WASHINGTON—U.S. President Barack Obama’s administration has called on China to “seriously consider” the meaning of Google’s decision to partially withdraw from China over Internet curbs, as Beijing warned Washington against “politicizing” the issue and Chinese netizens welcomed the move.
State Department spokesman P.J. Crowley told reporters Washington didn’t play a role in Google’s decision but said Beijing “should seriously consider the implications when one of the world’s most recognizable institutions has decided that it’s too difficult to do business in China.”
Google has said it will redirect most China-based search functions to Hong Kong, where Chinese censorship rules don't apply.
Google said two months ago that it would quit the mainland market if it were required to continue to submit to censorship following cyberattacks originating in China.
Chinese Foreign Ministry spokesman Qin Gang said his government would handle the Google case “according to the law” and any repercussions wouldn’t damage Sino-U.S. ties, already strained over a currency dispute and other issues.
“I don’t see it influencing Sino-U.S. relations unless some people want to politicize it,” Qin said.
China’s State Council Information Office issued a tougher statement, saying:
“Google has violated its written promise it made when entering the Chinese market by stopping filtering its searching service and blaming China in insinuation for alleged hacker attacks ....”
“This is totally wrong. We’re uncompromisingly opposed to the politicization of commercial issues, and express our discontent and indignation to Google for its unreasonable accusations and conducts.”
An employee who answered the phone at Beijing’s State Council Information Office declined to comment.
“You can send a requesting letter over in order to arrange an interview. I have not yet heard this news ... I saw Google’s story on the Internet before, but our division is not dealing with this particular matter.”
Chinese Internet users noticed small differences after Google effectively closed its China-hosted google.cn search engine in the early hours of this morning.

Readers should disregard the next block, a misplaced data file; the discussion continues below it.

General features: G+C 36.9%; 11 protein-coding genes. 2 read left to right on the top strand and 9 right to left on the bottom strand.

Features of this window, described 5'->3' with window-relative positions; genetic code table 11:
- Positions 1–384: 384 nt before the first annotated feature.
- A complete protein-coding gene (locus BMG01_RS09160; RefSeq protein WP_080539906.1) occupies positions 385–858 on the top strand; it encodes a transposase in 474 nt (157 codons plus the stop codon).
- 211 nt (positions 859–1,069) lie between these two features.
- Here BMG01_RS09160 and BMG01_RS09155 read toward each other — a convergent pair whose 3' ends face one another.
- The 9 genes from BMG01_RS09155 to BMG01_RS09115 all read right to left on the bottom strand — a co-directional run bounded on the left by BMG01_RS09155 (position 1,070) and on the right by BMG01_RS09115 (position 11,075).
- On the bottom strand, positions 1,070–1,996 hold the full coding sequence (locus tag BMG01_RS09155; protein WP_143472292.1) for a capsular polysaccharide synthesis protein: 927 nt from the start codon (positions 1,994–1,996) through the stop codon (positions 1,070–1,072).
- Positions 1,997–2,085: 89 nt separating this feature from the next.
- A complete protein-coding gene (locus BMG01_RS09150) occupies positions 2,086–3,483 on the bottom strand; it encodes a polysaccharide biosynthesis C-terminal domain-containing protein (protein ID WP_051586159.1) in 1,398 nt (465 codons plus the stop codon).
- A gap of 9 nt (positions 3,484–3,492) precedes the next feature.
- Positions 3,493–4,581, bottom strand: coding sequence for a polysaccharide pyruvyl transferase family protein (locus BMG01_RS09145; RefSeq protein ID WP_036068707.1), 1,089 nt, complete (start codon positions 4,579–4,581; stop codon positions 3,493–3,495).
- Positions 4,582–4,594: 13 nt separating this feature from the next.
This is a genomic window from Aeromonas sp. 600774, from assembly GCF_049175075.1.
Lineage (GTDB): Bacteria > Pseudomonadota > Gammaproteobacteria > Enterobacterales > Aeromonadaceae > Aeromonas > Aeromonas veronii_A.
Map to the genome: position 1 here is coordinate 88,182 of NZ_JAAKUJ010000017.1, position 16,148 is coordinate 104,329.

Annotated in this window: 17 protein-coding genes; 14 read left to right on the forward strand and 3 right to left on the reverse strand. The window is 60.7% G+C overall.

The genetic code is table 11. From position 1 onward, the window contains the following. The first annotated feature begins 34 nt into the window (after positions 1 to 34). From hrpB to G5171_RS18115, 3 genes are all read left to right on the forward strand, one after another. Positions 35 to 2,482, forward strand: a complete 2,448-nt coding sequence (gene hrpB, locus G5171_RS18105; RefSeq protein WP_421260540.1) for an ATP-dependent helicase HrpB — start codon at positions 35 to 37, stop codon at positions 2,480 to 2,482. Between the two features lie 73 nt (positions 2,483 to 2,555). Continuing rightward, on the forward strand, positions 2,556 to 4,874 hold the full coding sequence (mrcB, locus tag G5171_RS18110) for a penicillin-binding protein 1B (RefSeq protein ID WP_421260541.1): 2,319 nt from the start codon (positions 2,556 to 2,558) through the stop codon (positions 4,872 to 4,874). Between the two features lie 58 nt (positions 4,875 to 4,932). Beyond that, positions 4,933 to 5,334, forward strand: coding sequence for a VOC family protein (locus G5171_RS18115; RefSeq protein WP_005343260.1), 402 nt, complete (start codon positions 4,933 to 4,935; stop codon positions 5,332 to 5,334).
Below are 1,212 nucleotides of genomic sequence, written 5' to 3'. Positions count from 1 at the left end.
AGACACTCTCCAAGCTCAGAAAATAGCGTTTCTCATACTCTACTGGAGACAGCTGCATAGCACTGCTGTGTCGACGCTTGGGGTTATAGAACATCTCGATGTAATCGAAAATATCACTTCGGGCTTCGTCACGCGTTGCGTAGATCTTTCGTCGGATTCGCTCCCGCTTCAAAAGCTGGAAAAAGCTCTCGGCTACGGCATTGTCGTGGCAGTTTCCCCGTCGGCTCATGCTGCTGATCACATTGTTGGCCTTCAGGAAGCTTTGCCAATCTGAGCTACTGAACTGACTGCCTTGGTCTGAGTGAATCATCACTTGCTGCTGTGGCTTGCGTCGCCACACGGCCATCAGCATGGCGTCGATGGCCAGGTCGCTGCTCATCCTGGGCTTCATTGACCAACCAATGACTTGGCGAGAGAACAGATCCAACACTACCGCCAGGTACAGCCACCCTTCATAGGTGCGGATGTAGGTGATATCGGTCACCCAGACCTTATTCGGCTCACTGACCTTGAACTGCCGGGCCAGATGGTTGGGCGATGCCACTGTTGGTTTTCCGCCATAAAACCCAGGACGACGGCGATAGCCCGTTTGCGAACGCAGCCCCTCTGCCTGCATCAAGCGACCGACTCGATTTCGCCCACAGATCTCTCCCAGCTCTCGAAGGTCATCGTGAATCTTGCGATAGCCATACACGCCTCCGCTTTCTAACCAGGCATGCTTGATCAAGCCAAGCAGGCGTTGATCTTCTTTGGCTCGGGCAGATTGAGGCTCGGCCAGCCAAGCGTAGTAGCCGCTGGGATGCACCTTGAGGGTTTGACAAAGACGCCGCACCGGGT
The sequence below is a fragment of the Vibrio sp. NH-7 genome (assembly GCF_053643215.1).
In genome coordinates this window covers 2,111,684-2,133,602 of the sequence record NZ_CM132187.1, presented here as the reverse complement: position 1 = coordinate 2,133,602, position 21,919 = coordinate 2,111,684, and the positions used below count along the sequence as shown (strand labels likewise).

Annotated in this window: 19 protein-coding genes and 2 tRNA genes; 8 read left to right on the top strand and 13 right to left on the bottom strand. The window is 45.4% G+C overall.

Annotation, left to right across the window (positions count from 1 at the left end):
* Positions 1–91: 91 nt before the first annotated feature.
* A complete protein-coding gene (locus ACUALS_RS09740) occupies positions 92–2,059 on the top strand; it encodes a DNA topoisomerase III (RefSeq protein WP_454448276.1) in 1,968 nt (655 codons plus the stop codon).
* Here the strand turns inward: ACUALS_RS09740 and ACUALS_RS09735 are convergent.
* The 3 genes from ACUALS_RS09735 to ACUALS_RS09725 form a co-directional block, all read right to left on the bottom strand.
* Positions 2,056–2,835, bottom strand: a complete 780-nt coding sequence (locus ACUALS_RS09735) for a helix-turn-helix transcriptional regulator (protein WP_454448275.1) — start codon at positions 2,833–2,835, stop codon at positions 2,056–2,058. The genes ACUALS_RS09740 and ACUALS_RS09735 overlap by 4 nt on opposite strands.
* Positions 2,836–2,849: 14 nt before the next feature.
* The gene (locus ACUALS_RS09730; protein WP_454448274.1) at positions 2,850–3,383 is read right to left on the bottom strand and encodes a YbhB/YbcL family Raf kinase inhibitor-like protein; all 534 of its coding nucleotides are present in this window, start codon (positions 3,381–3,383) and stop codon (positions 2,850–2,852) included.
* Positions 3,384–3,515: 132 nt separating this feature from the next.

They were automatically redirected to the Chinese-language service based in Hong Kong, whose welcome page read, “Welcome to Google Search in China’s new home.”
The site offers search results in the simplified Chinese characters used in mainland China, as well as the traditional characters favored in Hong Kong, Taiwan, and Singapore.
A large gathering of some of Google’s 600 staff was held in a first-floor cafeteria in Beijing.
A Google spokeswoman, Jessica Powell, said the meeting was called to update staff about the situation, but she declined to give details.
Many Google services not hosted in China remained as accessible as before, including its map service and a free, popular, advertising-supported music portal.
Many Chinese netizens meanwhile hailed the move.
Ai Weiwei, a well-known and frequently outspoken artist, wrote:
“The Chinese government claims that Google cannot represent foreign ventures in China, but Google can represent all souls in the world who love justice and freedom.”
Another influential blogger, Lian Yue, said, “The government of the People’s Republic of China has never abided by the Constitution of the People’s Republic of China. It should leave China now.”
Shanghai-based cyber commentator Hong Bo added: “Filtering content of online search is tantamount to shutting down Google’s business in China.”
Isaac Mao, a former researcher at Harvard University Law School’s Berkman Center for Society & Internet, also welcomed Google’s move.
“Google finally made a decisive choice, verifying its words in January on its principle of business. Judging from either a commercial or a political perspective, we can say Google made a smart move that is responsible for its customers in China,” Mao wrote.
“This is because that most Google users in China wish the search engine doesn’t carry out self-censorship. Now Google has to make such a decision. This is a result of its hopeless talks with the Chinese government.”
“China has commercial laws and regulations regarding foreign business entering its market. Why does it need Google to make a ‘written promise?’ If every foreign company must present a ‘written promise’ when entering China, it only means that the commercial environment is very bad … It also implies that all foreign businesses are subject to some extra conditions. This is unacceptable.”
Original report by Xin Yu from Hong Kong. Translated from the Mandarin by Ping Chen. Additional reporting by news agencies. Written in English by Sarah Jackson-Han.